Fox News just cannot leave this alone. First of all, they loathe American car companies, especially American car companies who were part of the auto industry rescue. Those companies would be General Motors and Chrysler. Never mind that the first piece of the bailout was in December 2008 before Barack Obama took office. It was nevertheless a grievous socialist sin visited upon us by That Guy in the White House.
Fox News', and by extension, Roger Ailes', hate for these two companies is large and consuming. Every Friday, a very large segment of the day is spent trashing the Chevy Volt as much as they possibly can. I don't really know why they chose Friday, but I know they do it. They hate the Volt with a passion and General Motors even more.
Enter Chrysler, with a commercial made by a staunch Republican with a simple message: It's halftime in America, and we've clawed our way back from the brink of collapse. It is not a partisan message. It is a celebration of success and overcoming, something that everyone should celebrate. Unless, of course, your political fortunes might turn on America's decline. There is that.
Karl Rove's delicate sensibilities were offended by the commercial. Fox News has spent large chunks of time over the past three days finding reasons to hate it. But it may possibly be this segment on Wednesday that offers a glimpse into the right-wing paranoia that characterizes today's Republican Party.
It begins with Megyn telling her audience they "did some digging" and discovered the ad agency who made the ad has some "interesting connections to the Obama administration." Hmmmm. What are they? Well, the ad agency is Wieden and Kennedy, an international ad agency with a client list that reads like the Dow Industrial Index. If you're big, and you're corporate, this is an agency you'll likely be using.
But wait, there's more! Stu Varney names Aaron Allen, creative director for Chrysler, as one of the culprits because he designed a poster for the Obama 2008 campaign. At least, that's what his bio says. He names Michael Tabtabai and Jimm Lasser as co-conspirators, because they too, have done some personal artwork or dared to express a personal preference for the President.
All of this leads Stuart Varney to rather indignantly declare that it simply "tells me that my impression of that ad was accurate. It looked to me like it was an endorsement of President Obama's second term."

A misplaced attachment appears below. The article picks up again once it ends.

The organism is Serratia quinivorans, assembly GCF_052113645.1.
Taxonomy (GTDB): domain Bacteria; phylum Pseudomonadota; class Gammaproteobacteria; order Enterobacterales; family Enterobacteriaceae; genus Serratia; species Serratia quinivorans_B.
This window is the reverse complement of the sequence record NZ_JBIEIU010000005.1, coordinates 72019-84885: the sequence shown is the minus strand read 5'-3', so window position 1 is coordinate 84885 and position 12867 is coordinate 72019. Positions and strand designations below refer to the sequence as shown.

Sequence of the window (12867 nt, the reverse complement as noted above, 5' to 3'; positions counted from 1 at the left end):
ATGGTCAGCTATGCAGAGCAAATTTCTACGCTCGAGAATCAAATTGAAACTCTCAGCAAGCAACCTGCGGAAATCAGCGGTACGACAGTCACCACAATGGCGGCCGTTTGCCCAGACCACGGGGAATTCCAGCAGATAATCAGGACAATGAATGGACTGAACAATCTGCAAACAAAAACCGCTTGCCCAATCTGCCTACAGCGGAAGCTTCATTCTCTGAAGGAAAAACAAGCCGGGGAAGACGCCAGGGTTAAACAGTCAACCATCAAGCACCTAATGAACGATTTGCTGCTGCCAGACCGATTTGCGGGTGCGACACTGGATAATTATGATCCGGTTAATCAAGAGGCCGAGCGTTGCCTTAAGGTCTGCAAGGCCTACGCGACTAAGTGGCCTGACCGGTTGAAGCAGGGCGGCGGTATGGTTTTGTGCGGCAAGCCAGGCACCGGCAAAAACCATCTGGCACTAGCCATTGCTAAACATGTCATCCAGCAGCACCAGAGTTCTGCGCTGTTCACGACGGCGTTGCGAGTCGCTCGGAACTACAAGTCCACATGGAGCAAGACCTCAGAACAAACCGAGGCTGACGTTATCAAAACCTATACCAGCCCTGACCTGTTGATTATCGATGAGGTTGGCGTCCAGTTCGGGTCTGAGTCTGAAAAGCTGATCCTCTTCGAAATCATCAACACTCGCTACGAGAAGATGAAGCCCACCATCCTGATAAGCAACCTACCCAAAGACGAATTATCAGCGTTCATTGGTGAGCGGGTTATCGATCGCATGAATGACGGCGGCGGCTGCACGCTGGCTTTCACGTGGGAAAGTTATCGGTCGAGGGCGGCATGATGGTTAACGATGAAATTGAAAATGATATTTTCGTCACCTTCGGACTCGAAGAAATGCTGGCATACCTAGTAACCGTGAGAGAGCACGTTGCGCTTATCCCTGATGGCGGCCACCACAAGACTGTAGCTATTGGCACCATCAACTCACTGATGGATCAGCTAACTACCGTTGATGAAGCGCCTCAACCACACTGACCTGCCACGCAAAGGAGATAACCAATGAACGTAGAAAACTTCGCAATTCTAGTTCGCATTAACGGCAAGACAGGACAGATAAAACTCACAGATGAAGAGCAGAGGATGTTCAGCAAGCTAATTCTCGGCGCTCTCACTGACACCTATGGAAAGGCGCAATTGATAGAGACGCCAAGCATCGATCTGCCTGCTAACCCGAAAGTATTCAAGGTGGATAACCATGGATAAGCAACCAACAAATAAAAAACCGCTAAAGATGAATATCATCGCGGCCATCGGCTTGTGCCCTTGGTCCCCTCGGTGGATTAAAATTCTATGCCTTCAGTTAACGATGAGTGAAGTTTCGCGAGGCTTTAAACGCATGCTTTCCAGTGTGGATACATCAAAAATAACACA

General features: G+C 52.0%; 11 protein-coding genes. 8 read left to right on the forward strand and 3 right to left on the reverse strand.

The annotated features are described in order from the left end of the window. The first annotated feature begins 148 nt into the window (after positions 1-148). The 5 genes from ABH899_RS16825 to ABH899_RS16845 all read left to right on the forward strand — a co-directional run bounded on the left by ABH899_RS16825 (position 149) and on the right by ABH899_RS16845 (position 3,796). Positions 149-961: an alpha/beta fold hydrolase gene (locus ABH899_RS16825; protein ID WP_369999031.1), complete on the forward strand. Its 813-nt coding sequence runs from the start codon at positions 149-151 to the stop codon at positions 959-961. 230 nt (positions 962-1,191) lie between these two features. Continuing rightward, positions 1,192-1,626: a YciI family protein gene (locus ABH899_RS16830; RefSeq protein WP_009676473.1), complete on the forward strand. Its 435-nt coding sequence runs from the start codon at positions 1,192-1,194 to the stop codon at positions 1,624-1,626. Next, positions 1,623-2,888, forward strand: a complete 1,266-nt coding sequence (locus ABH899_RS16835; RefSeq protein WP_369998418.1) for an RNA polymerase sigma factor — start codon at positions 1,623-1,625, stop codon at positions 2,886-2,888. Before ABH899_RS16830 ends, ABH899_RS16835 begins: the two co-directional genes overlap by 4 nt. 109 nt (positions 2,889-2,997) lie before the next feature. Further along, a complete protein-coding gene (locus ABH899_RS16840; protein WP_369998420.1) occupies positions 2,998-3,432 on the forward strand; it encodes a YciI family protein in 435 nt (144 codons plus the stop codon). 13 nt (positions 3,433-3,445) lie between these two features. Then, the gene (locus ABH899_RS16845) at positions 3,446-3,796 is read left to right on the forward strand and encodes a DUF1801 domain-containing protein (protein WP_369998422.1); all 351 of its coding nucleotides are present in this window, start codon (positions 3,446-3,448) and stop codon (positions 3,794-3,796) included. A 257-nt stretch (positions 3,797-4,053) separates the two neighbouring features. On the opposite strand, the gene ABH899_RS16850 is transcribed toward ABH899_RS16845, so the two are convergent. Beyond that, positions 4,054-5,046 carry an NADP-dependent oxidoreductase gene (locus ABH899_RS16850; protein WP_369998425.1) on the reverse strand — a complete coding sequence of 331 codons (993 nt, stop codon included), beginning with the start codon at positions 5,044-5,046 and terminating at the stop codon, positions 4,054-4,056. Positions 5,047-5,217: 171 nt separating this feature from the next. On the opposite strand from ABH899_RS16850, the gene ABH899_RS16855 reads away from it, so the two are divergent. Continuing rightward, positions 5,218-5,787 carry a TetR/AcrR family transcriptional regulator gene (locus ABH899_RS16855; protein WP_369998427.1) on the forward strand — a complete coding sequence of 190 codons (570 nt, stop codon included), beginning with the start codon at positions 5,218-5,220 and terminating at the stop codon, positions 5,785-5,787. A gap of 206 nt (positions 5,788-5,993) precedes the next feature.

Yes, of course. This, in spite of Clint Eastwood's rather vehement declaration that it "was meant to be a message just about job growth and the spirit of America." No, no. It's not that at all, Mr. Eastwood. Right? RIGHT?
How does Varney get around that pesky statement by a guy who is a (pardon me, here) straight shooter? Here's how, as explained by a huffy-puffy Varney:
I think it was intentional that I and other viewers would have that impression. I think it was sleight-of-hand to convince Clint Eastwood -- an icon -- iconic American and known conservative -- to put his face and voice on that ad which looked very much like it was supporting a second term for President Obama. I think it's one of the great sleight-of-hand political operations of the last generation.
How else can a group of people who support President Obama, convince Clint Eastwood, a conservative guy, who says he doesn't want to take sides in this?
Maybe, just maybe, it's because it wasn't an elaborate conspiracy theory? As Mr. Eastwood himself opined, "I think all politicians will agree with it. I thought the spirit was OK." And this challenge: “If Obama or any other politician wants to run with the spirit of that ad, I say go for it."
See, Clint Eastwood isn't a fool. He knows that recovery in this country is good for all of us. The only people who stand to lose are those who stand to sabotage that recovery for political gain. Not surprisingly, those same people tend to inhabit, comment on, and view Fox News.
Mr. Varney needs a really nice tinfoil hat to go with his conspiracy theory. It would look nice next to Megyn's blondness, don't you think?